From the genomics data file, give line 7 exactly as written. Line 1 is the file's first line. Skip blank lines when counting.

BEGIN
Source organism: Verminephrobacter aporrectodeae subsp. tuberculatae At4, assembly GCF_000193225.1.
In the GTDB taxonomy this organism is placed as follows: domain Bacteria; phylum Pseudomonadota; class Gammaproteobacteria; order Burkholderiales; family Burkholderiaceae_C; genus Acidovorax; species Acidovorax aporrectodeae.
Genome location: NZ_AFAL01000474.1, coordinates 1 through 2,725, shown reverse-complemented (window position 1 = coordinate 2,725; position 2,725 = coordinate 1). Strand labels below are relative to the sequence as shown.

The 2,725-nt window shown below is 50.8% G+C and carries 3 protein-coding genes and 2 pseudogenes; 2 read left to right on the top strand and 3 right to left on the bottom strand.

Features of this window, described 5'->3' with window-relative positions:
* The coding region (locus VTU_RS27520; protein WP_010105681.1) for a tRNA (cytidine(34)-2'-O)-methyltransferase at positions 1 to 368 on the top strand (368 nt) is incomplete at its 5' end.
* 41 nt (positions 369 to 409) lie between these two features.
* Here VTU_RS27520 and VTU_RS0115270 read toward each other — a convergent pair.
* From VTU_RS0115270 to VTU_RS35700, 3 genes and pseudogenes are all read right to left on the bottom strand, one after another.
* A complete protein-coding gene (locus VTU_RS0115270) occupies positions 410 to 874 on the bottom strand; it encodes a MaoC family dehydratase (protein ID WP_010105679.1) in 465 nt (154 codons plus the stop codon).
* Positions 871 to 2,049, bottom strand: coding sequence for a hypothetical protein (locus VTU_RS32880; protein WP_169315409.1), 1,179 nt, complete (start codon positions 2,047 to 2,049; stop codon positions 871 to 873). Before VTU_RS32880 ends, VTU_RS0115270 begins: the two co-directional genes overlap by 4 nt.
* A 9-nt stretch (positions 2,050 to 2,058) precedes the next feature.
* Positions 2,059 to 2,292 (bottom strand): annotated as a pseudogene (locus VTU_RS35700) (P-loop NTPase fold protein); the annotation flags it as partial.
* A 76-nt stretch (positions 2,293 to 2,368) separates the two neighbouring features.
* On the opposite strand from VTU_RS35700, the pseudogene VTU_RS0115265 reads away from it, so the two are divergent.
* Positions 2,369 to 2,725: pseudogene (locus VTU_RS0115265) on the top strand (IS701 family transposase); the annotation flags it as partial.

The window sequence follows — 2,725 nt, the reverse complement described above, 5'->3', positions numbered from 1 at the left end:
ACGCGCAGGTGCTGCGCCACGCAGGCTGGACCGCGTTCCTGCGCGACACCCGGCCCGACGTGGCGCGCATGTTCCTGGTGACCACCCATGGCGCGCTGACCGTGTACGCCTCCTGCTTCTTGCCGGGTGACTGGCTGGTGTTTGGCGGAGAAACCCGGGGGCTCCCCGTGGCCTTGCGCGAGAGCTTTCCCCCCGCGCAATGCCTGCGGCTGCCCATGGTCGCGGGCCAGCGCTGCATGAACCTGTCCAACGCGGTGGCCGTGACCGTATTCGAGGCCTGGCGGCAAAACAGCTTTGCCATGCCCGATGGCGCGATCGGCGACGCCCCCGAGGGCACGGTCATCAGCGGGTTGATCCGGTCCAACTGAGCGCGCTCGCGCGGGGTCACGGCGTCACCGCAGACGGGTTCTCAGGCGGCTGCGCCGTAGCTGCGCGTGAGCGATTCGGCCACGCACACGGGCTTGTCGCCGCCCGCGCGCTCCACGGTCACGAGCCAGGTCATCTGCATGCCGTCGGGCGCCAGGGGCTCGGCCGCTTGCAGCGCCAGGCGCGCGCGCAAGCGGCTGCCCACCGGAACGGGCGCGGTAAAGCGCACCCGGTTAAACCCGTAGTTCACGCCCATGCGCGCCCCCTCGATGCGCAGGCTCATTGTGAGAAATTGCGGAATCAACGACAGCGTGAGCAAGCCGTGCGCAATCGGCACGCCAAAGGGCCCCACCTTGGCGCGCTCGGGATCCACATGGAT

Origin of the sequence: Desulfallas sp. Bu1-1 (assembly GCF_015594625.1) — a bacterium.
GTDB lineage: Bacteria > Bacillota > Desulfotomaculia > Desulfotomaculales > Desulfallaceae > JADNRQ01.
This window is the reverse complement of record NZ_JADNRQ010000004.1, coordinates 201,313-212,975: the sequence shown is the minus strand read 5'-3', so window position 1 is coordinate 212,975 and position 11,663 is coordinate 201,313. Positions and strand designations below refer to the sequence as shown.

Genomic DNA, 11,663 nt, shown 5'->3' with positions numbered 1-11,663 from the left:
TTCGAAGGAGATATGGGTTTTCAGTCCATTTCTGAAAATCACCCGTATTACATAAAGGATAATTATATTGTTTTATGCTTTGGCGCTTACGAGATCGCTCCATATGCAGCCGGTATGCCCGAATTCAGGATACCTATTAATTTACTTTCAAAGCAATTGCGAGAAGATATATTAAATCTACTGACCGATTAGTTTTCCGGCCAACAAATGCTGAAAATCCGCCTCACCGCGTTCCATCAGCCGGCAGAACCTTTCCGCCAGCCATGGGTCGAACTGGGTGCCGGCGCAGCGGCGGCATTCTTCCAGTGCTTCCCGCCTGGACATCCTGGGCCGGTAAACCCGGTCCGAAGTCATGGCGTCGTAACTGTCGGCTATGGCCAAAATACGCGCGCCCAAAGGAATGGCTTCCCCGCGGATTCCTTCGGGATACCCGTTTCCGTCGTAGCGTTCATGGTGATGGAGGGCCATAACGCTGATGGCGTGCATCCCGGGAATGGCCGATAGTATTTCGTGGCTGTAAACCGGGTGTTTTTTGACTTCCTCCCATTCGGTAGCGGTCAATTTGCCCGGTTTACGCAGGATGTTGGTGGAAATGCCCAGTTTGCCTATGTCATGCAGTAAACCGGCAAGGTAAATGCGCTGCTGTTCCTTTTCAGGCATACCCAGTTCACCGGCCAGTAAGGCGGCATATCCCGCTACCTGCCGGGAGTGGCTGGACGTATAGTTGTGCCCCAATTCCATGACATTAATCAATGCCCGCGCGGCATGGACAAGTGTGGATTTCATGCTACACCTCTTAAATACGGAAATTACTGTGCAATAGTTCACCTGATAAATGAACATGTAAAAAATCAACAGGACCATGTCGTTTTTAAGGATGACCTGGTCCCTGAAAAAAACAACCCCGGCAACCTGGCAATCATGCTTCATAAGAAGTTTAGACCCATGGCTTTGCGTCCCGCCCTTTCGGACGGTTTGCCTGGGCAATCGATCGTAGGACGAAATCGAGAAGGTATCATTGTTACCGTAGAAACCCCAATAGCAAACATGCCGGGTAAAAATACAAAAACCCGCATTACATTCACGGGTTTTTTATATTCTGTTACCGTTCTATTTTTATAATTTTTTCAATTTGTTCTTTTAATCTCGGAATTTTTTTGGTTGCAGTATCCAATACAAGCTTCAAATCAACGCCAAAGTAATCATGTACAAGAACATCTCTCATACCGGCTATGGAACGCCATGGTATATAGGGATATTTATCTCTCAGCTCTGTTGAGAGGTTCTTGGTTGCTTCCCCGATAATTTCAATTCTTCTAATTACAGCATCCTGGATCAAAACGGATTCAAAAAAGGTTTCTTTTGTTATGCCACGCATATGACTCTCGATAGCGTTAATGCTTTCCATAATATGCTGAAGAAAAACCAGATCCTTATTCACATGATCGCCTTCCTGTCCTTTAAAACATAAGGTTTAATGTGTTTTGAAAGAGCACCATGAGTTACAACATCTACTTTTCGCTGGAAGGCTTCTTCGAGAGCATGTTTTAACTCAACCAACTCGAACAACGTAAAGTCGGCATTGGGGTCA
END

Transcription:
* 41 nt (positions 369 to 409) lie between these two features.